NEW YORK If Iraq were a game about advancing or obstructing U.S. war plans, France had a pretty good February. Sadly, though, Iraq is not a game, and, for the sake of peace and security in the Gulf and beyond, France must stop treating it like one.
Only one of us (the American) finds the case for an imminent war more compelling than the case against. Yet we are equally concerned that the French position is undermining not only the prospects for a peaceful disarming of Iraq but also the cohesiveness of the European Union, the effectiveness of NATO and the credibility of the United Nations.
Any responsible alternative to disarming Iraq by force must have either voluntary Iraqi disarmament or effective containment of its military as its centerpiece. France's memorandum to the UN Security Council, in contrast, encourages continued Iraqi noncompliance with Resolution 1441 while remaining wholly silent on the alternative of containment.
The French memorandum, backed by Germany, Russia and China, directly contradicts 1441, transferring the burden of Iraqi disarmament from Iraq to inspectors. Given the volume of deadly Iraqi VX, anthrax and nerve agent that remains unaccounted for, this plan is clearly not intended to disarm Iraq.
The plan, in fact, is meant to mark time. According to the memorandum, at least four months time, after which inspectors would be required yet again to report on their progress. As the costs to the United States of maintaining 150,000 troops in the desert through the summer and beyond would be unsustainable, they would have to be withdrawn. But at that point, all pressure on Saddam Hussein to cooperate will be off, and the burden must therefore be put wholly on the French to establish that inspections, on their own, or sanctions, which France has long wanted removed, can disarm Iraq after 12 years without ultimate success.
The only serious alternative to disarmament is containment. But containment means putting in place a threat of military action credible enough that Saddam will know that an attack against his neighbors would risk the immediate annihilation of his regime. Without thousands of Western troops on the Iraqi border, and with the prospect of yet more Iraqi weapons of mass destruction, this means France supporting the extension of nuclear deterrence to the Gulf.
Is such deterrence on the cards? We doubt it. It is therefore time for France to spell out for the world precisely how its policies can credibly lead either to Iraqi disarmament or long-term containment. If France is not forthcoming, then the world is simply obliged to conclude that there are ulterior motives behind its insistence on "peaceful solutions." Such motives would appear to be demonstrating its independence from the United States, reactivating its claim for European leadership, protecting French oil and other commercial interests in the Gulf, and placating its own Muslim population.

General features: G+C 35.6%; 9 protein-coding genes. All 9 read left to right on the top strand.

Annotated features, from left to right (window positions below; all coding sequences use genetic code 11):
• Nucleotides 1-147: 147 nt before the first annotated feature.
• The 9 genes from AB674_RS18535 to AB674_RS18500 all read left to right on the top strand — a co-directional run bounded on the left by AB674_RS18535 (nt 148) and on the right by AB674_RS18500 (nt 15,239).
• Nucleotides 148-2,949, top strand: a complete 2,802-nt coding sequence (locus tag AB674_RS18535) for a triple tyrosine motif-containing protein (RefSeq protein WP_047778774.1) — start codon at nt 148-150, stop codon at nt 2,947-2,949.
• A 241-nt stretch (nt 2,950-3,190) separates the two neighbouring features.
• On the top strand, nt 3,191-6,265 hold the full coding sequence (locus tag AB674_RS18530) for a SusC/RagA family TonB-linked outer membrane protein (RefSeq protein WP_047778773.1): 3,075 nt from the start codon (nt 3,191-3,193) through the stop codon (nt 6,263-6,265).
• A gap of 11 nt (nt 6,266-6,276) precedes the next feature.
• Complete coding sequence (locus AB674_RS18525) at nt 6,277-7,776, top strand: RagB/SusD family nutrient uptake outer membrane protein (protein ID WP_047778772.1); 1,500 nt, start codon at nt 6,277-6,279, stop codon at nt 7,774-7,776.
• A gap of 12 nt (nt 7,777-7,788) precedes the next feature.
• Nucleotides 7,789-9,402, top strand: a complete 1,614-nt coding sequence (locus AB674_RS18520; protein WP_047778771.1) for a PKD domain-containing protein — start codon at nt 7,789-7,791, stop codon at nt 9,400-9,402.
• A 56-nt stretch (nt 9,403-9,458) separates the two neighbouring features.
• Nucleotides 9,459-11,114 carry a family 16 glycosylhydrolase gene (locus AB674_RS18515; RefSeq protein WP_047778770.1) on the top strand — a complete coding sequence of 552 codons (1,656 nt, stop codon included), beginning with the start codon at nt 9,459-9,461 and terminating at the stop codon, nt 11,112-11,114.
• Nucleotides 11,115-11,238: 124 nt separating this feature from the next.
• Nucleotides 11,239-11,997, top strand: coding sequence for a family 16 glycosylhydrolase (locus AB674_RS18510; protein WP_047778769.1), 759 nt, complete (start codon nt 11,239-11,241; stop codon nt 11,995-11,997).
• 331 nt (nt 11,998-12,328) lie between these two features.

The costs and risks of France's current policies are enormous. First, France publicly wedded itself to the German chancellor's pacifist election strategy as a substitute for persuading its EU partners. This has led to a deep and potentially long-lasting split in the EU, compounded by alienation of the central and eastern European accession countries, which felt compelled to respond with public support for U.S. policy.
Second, France's refusal to support NATO moves to defend Turkey has provoked one of the gravest crises in NATO history, at a time when trans-Atlantic relations are already seriously strained.
Third, France is on the verge of scoring the ultimate political own-goal by pushing the United States to act outside the United Nations, which is the most important institution through which France can still constrain and direct U.S. behavior.
The current U.S. policy may prove to be the only one that addresses the issue of Iraqi disarmament directly. Although it is fraught with great costs and risks, merely obstructing it does not constitute a responsible alternative.
Peace is always a noble cause. But as such it is not yet a political strategy. True European leadership requires far more than grandstanding at the United Nations' last hurrah or proclaiming solidarity with peace rallies. It requires presenting a serious alternative whose likely consequences can be thoroughly weighed against a forceful implementation of 1441. It is time for France to offer such leadership or to step aside.
Benn Steil is director of international economics at the Council on Foreign Relations, New York. Reinhard Wolf is a professor of international relations at the University of Greifswald, Germany.